Andrew Kitzenberg lives on Laurel Street, in Watertown, Mass. On Friday morning, just before 1 a.m., he heard a series of pops from outside his window. The Boston Marathon bombing suspects, Tamarlan and Dzhokhar Tsarnaev, were engaging in a wild shootout with police. Kitzenberg's Twitter account was essential reading…
The manhunt in Watertown for suspected Boston Marathon bomber Dzhokhar Tsarnaev concluded with Tsarnaev's capture around 8:45 p.m. Friday night. It capped off a surreal day that paralyzed the city of Boston and ensnared the Watertown community in a harrowing 24-hour period.
Earlier, the Connecticut state police issued a bulletin for a gray Honda CR-V that the Boston bomb suspects might have been driving. That car has been recovered, but they are now searching for a different car: A 1999 Honda Civic. (UPDATE: The Civic is found)
Reports are coming in that police are on the hunt for a gray Honda CR-V which may be driven by a suspect in the Boston bomb case. (UPDATE: The CR-V has been found in Boston)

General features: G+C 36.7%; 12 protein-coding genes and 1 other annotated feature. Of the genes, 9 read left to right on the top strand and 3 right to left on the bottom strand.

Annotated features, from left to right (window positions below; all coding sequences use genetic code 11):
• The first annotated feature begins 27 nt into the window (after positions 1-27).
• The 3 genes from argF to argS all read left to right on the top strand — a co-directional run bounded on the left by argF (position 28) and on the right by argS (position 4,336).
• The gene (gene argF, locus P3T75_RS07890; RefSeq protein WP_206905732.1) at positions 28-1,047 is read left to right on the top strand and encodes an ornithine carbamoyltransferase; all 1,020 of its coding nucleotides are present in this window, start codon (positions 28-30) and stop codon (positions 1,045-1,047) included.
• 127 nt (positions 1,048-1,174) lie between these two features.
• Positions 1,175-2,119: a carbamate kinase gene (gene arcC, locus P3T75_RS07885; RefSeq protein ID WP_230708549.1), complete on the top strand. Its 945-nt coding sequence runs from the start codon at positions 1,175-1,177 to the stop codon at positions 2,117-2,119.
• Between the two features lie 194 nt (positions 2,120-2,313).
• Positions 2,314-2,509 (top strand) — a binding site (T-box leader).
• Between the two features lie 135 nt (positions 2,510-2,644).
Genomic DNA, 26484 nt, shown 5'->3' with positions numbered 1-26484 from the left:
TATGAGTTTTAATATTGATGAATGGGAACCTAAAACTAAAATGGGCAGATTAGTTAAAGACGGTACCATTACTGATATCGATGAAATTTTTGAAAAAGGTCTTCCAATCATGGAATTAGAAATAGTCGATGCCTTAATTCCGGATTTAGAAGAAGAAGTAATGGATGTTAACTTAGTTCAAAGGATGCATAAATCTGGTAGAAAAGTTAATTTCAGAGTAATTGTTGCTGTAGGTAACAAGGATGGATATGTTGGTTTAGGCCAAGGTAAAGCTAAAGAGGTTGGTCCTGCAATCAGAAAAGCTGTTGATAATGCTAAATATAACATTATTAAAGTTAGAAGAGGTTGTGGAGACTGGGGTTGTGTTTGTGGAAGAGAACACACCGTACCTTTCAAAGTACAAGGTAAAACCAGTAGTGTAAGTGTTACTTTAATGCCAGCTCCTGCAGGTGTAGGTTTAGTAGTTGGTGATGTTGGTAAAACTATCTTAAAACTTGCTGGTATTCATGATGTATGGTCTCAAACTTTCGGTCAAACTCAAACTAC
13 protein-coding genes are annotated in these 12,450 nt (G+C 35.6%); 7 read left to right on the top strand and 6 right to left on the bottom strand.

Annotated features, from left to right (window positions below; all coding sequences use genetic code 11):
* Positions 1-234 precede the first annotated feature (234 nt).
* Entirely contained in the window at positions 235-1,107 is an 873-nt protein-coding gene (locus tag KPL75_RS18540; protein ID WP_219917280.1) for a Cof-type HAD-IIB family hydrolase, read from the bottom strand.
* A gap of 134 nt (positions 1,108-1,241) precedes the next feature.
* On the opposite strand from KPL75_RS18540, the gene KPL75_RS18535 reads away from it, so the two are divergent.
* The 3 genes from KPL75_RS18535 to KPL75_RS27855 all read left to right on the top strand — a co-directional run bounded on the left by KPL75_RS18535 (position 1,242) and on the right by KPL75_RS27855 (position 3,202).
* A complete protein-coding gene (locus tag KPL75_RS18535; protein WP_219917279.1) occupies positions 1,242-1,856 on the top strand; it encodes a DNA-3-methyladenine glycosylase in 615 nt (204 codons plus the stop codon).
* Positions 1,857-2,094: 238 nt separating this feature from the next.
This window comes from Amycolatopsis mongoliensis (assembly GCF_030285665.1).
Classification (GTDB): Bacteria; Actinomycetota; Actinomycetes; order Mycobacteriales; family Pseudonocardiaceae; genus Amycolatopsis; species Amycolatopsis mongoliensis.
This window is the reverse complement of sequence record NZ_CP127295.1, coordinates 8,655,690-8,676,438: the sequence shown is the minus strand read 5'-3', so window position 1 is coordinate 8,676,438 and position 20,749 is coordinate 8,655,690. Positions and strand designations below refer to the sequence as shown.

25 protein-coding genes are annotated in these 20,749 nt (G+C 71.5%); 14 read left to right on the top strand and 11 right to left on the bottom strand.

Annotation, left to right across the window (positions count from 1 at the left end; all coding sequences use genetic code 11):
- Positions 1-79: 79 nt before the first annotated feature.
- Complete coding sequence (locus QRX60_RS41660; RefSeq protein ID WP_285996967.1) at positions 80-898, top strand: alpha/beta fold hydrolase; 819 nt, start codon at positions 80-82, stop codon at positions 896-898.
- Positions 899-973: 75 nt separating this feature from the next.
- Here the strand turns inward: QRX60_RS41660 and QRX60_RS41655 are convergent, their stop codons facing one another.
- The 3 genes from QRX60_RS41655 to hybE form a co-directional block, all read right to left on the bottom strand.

Public transportation ground to a halt in Boston this morning and parts of the city have been effectively shut down as authorities continued a massive manhunt for the man suspected of bombing the Boston Marathon and in the fatal shooting of a police officer last night.
There's way too much happening to attempt to cover what's still a developing situation, but here's a crowdsourced attempt to tell the story of what happened last night at MIT and this morning in Watertown. For your in-the-moment updates, browse over to Gawker.
Authorities have said that the bombs used in the Boston Marathon bombing earlier this week were largely homemade and built with conventional pressure cookers. Tonight FBI officials released more surprising details on the bombs: they may have been built using parts from radio-controlled toy cars.